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Administrative Officers (Retirement)

Volume 478: debated on Wednesday 25 October 1950

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asked the Secretary of State for the Colonies what consideration he has given to raising the age of compulsory retirement for members of the administrative service in Malaya in view of the shortage of experienced officers and the improvements in health conditions in the past 20 years.

The present age of compulsory retirement in Malaya is 55. That in tropical conditions is not too low as a general rule, but when the services of an individual officer who is nearing retiring age are specially needed it has been the practice to ask him if he would be willing to stay voluntarily beyond 55. Also the local Governments have notified all officers that permission will no longer be given automatically to those applying to retire at the age of 50 and have invited those approaching that age to consider carefully whether it is not their duty, in present conditions, to continue to serve.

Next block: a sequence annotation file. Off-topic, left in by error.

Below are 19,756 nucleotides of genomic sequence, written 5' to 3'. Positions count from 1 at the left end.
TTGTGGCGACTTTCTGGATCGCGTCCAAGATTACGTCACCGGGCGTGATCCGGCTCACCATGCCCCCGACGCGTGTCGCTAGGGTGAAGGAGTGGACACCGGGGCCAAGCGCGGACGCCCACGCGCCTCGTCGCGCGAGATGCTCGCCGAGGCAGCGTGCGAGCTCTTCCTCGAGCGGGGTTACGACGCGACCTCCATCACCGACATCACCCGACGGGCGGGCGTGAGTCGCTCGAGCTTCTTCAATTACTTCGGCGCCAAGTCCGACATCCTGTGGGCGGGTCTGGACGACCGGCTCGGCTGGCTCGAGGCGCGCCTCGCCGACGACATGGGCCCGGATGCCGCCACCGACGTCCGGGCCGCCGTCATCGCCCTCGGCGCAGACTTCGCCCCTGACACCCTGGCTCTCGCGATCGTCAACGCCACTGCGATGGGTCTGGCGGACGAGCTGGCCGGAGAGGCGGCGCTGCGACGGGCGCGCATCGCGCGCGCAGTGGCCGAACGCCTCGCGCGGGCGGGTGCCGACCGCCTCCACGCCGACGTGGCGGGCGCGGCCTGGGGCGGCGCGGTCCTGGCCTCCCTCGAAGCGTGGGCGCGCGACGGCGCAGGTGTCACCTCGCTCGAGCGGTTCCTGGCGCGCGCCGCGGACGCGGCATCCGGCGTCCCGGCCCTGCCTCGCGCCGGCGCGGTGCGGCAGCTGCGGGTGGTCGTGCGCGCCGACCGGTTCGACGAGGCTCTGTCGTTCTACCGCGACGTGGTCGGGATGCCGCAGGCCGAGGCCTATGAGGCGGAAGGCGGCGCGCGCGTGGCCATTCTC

Do not vital statistics show that officials who accept invitations to stay in Malaya over the normal age are very apt to live very little longer?

I appreciate that, but we have made an appeal to them that in the existing circumstances in Malaya we hope they will continue to serve beyond the retiring age, whenever possible.

Would it not be better to reduce the age of retirement so that many of the senior and less enlightened officers can be cleared away—[HON. MEMBERS: "Oh."]—so that many of the less enlightened officers can be cleared away—[HON. MEMBERS: "Withdraw."]—and more recruitment can take place from local inhabitants of Malaya, which is very much desired?

There is a good deal of recruitment. A large proportion of the officers in Malaya have served since 1945 in very difficult circumstances, and a very large number of them after years of internment in war camps. What we are asking them to do at the moment—and I know we are asking a big thing—is that, in view of the circumstances in Malaya, wherever they can stay beyond retiring age they should do so.

Will the right hon. Gentleman convey to these gentlemen that the majority of the House views with respect the manner in which they are discharging their duties, often at the risk of their lives?